The skeletal adaptations are consistent with a largely arboreal lifestyle in the trees. The sacrum of P. gidleyi is similar to that of the eastern gray squirrel, though lacking the strong spines. The humerus is robust and features a strong S-curve.[7]

Nearly all of what is known about the anatomy of plesiadapiforms comes from fragmentary jaws and teeth, so most definitions of plesiadapiform genera and species are based on dentition. Plesiadapis' dentition shows a functional shift toward grinding and crushing in the cheek teeth as an adaptation towards increasing omnivory and herbivory.[8] The skull of Plesiadapis is relatively broad and flat, with a long snout with rodent-like jaws and teeth and long, gnawing incisors separated by a gap from its molars. Orbits are still directed to the side, unlike the forward-facing eyeballs of modern primates that enable three-dimensional vision.[7] Plesiadapis had mobile limbs that terminated in strongly curved claws, and it sported a long bushy tail which is preserved in the Menat skeletons. The way of life of Plesiadapis has been much debated in the past. Climbing habits could be expected in a relative of the primates, but tree-dwelling animals are rarely found in such high numbers. Based on this and other evidence, some paleontologists have concluded that these animals were mainly living on the ground, like today's marmots and ground squirrels.[2] However, more recent investigations have confirmed that the skeleton of Plesiadapis is that of an adept climber, which can be best compared to tree squirrels or to tree-dwelling marsupials such as possums.[7] The short, robust limbs, the long, laterally compressed claws, and the long, bushy tail indicate that it was an arboreal quadruped. Remains found showed that it had a body mass of around 2.1 kilograms (4.6 lb).[9]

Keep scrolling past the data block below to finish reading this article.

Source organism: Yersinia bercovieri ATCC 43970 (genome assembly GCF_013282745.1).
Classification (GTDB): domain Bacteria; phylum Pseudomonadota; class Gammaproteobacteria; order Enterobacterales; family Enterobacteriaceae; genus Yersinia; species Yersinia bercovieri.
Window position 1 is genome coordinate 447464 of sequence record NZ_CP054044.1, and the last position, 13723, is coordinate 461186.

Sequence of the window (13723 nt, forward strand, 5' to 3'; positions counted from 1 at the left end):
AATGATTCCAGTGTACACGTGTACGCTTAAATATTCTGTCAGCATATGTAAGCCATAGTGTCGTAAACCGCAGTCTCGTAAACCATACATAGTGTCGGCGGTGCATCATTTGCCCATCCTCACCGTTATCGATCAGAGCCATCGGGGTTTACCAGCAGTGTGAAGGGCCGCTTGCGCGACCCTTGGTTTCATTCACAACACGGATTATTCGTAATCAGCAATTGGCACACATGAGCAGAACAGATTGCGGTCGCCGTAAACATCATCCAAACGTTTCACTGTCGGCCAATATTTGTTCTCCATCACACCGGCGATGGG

1. ^ McKenna, M. C & S. K. Bell (1997). Classification of Mammals Above the Species Level. Columbia University Press. ISBN 0-231-11012-X.
  2. ^ a b c Gingerich, P.D. (1976). "Cranial anatomy and evolution of early Tertiary Plesiadapidae (Mammalia, Primates)". University of Michigan Papers on Paleontology. 15: 1–141. hdl:2027.42/48615.
  3. ^ Rose, K.D. (1981). "The Clarkforkian Land-Mammal Age and mammalian faunal composition across the Paleocene-Eocene boundary". University of Michigan Papers on Paleontology. 26: 1–197. hdl:2027.42/48626.
  4. ^ a b Kay, Richard F.; Thewissen, J. G.; Yoder, Anne D. (1992). "Cranial anatomy of Ignacius graybullianus and the affinities of the Plesiadapiformes". American Journal of Physical Anthropology. 89 (4): 477–498. doi:10.1002/ajpa.1330890409.
  5. ^ Gingerich, P. D. (1975). New North American Plesiadapidae (mammalia, primates) and a biostratigraphic zonation of the Middle and Upper Paleocene. Ann Arbor: University of Michigan Museum of Paleontology.
  6. ^ Ni, X.; Gebo, D. L.; Dagosto, M.; Meng, J.; Tafforeau, P.; Flynn, J. J.; Beard, K. C. (2013). "The oldest known primate skeleton and early haplorhine evolution". Nature. 498 (7452): 60–64. Bibcode:2013Natur.498...60N. doi:10.1038/nature12200. PMID 23739424. S2CID 4321956.
  7. ^ a b c d e Szalay, F. S. & Delson, E. (1979). Evolutionary history of the Primates. Academic Press. ISBN 9780126801507.
  8. ^ Fleagle, K. D. (1987). "The First Radiation—Plesiadapiform Primates". In Ciochon, R. L.; Fleagle, J. G. (eds.). Primate Evolution and Human Origins. Hawthorne: Aldine de Gruyter. pp. 41–51. ISBN 0-202-01175-5.
  9. ^ Fleagle, J. G. (1988). Primate Adaptation and Evolution. San Diego: Academic Press. ISBN 0-12-260340-0.

External links[edit]